BYJU’S teacher Tarana Thakurdas flagged off the third edition of BYJU’S Parent Club earlier this month along with several parent bloggers and influencers from all over India. The webinar explored ways in which parents can protect the mental fortitude of their children and foster a positive mindset in them.
“Raising mentally strong children is so important in today’s world, especially considering how fast-paced our lives are,” Tarana said, while kicking off the session.
She added, “As parents and teachers, we are juggling between our families, work and parenting, plus trying to get things done around the house. Children, too, juggle many emotions, hence keeping them mentally and emotionally secure is a challenge… but more necessary than ever before”.
The interactive webinar had several meaningful exercises, and provided parents a platform to share their learnings, advice, vulnerabilities, failures and successes. In one such instance , Tarana asked the parents to draw up a list of their personal strengths and weaknesses. This exercise in self-introspection yielded interesting results. “The answers reveal that most people find it very difficult to think about themselves,” Tarana explained. “More often than not, individuals list a higher number of weaknesses than strengths. If one really thinks about it, just because we are good at something, it does not mean that we can’t get better. Strengths are also areas of improvement, and so there is no such thing as a weakness. It is only about elevating ourselves from one level to another and optimising our potential,” she added.
Shun negative labels
One must change negative labels into positive by being sensitive about the vocabulary we use with children. Tarana elaborated with some examples. “We want our children to be better, so we correct them when they are doing something wrong. But, in doing so, we often use negative labels. We casually say sentences like ‘you are so messy, clean up your room!’ This can backfire and reinforce negative traits in children. Instead, say something like – “Your room is such a mess. Could you please clean it up?” In this case,children won’t feel the undue pressure of labels on them, and we can further develop their confidence by removing negative labels altogether.
The power of creativity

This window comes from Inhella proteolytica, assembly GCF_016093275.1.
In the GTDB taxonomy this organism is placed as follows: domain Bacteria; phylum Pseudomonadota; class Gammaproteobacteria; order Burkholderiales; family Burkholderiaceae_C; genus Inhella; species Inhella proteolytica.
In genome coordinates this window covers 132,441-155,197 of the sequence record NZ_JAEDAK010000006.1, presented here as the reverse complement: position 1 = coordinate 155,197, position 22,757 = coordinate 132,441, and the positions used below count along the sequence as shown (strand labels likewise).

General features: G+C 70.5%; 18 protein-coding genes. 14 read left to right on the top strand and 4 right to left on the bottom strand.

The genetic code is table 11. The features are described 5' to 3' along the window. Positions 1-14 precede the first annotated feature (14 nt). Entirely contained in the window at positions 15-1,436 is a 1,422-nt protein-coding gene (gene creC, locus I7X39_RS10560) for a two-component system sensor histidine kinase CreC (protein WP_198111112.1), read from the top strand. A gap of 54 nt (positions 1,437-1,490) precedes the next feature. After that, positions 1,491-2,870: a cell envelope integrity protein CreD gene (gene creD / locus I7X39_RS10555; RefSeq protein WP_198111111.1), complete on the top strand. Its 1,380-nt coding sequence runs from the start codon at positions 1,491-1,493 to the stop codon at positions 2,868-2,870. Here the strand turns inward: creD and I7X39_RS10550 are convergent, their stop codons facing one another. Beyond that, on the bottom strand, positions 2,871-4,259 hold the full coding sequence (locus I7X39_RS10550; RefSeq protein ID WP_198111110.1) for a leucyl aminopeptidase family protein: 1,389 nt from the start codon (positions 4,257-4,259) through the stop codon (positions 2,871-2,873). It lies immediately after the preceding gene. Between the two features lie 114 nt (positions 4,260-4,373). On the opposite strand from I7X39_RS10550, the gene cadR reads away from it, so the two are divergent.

When children learn to listen to themselves through creative activities, they begin to look at learning in a new, uninhibited and imaginative way.
“Traditionally, people look at creativity as ‘possibility thinking’. However, unless one has the right paradigm to look at the world, creativity cannot be maximised. It’s very important to have a growth mindset,” Tarana said during the webinar.
She cited American psychologist Carol Dweck’s coinage of the terms ‘fixed mindset’ and ‘growth mindset’ to describe the underlying beliefs that people have about learning and intelligence. Out of these two mindsets, which we manifest from a very early age, having a growth mindset among children is essential for success as there is no limit to learning. Growing means learning from our mistakes and failures as they provide us with valuable lessons and help develop problem-solving skills in a more creative way.
Back to school
The COVID-19 pandemic caused abrupt and profound changes in 2020. Two years on, schools are gradually re-opening. “We need to understand that this will be a very stressful time for children,” Tarana stated. “They have been stuck at home and are used to a very particular lifestyle, so the new adjustment could be a scary prospect. We need to give them more information about real-world happenings, talk to them about what the pandemic is and make them aware of what post-pandemic life could be.”.
Another method of keeping children safely buoyed during this difficult time is self-motivation. The webinar helped parents identify energy boosters that work for themselves and their children, such as yoga, swimming or creating art and emphasised on the importance of relying on them to maintain a healthy and positive mindset. Parents also learned to spot energy drainers such as dependence on social media, worrying about things outside our control, general negativity and other such unhealthy thought and behavioural patterns.
The BYJU’S Parent Club session culminated after the floor opened up to parents who exchanged stories of their own personal learnings, trials, failures and successes. With a focus on the ‘new normal’, the October edition helped parents explore the myriad ways in which children can grow mentally and emotionally and come out stronger, creative and more resilient.
Toyoja believes that kindness goes a long way. Having worked with some of the country's top news publications in the past, Toyoja values the importance of honest and responsible storytelling. When she isn't working, Toyoja enjoys spending time with her family, listening to history-based podcasts, watching true crime documentaries, reading, painting, exploring the outdoors and spending time with her pets.
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